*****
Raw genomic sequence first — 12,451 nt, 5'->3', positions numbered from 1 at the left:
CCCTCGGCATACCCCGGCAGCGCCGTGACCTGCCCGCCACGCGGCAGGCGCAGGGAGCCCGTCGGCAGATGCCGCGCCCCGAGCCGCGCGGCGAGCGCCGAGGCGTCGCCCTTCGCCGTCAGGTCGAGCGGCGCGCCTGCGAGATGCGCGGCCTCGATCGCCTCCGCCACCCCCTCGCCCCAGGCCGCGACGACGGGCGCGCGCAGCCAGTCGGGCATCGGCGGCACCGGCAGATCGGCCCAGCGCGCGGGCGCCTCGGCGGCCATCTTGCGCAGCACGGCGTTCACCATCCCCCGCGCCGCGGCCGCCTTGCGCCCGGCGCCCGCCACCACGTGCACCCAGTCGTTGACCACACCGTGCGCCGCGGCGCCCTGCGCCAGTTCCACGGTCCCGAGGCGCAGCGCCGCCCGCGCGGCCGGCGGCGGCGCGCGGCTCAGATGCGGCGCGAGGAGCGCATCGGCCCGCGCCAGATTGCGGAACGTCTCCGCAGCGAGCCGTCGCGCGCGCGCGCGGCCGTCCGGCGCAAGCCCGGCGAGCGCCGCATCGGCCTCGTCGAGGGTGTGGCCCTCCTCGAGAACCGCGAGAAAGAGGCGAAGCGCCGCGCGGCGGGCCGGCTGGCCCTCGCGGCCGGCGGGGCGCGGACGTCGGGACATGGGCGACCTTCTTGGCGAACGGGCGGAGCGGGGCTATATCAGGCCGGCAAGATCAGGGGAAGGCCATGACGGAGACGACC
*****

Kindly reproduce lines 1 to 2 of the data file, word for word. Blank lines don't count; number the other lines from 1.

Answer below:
Raw genomic sequence first — 12,451 nt, 5'->3', positions numbered from 1 at the left:
CCCTCGGCATACCCCGGCAGCGCCGTGACCTGCCCGCCACGCGGCAGGCGCAGGGAGCCCGTCGGCAGATGCCGCGCCCCGAGCCGCGCGGCGAGCGCCGAGGCGTCGCCCTTCGCCGTCAGGTCGAGCGGCGCGCCTGCGAGATGCGCGGCCTCGATCGCCTCCGCCACCCCCTCGCCCCAGGCCGCGACGACGGGCGCGCGCAGCCAGTCGGGCATCGGCGGCACCGGCAGATCGGCCCAGCGCGCGGGCGCCTCGGCGGCCATCTTGCGCAGCACGGCGTTCACCATCCCCCGCGCCGCGGCCGCCTTGCGCCCGGCGCCCGCCACCACGTGCACCCAGTCGTTGACCACACCGTGCGCCGCGGCGCCCTGCGCCAGTTCCACGGTCCCGAGGCGCAGCGCCGCCCGCGCGGCCGGCGGCGGCGCGCGGCTCAGATGCGGCGCGAGGAGCGCATCGGCCCGCGCCAGATTGCGGAACGTCTCCGCAGCGAGCCGTCGCGCGCGCGCGCGGCCGTCCGGCGCAAGCCCGGCGAGCGCCGCATCGGCCTCGTCGAGGGTGTGGCCCTCCTCGAGAACCGCGAGAAAGAGGCGAAGCGCCGCGCGGCGGGCCGGCTGGCCCTCGCGGCCGGCGGGGCGCGGACGTCGGGACATGGGCGACCTTCTTGGCGAACGGGCGGAGCGGGGCTATATCAGGCCGGCAAGATCAGGGGAAGGCCATGACGGAGACGACC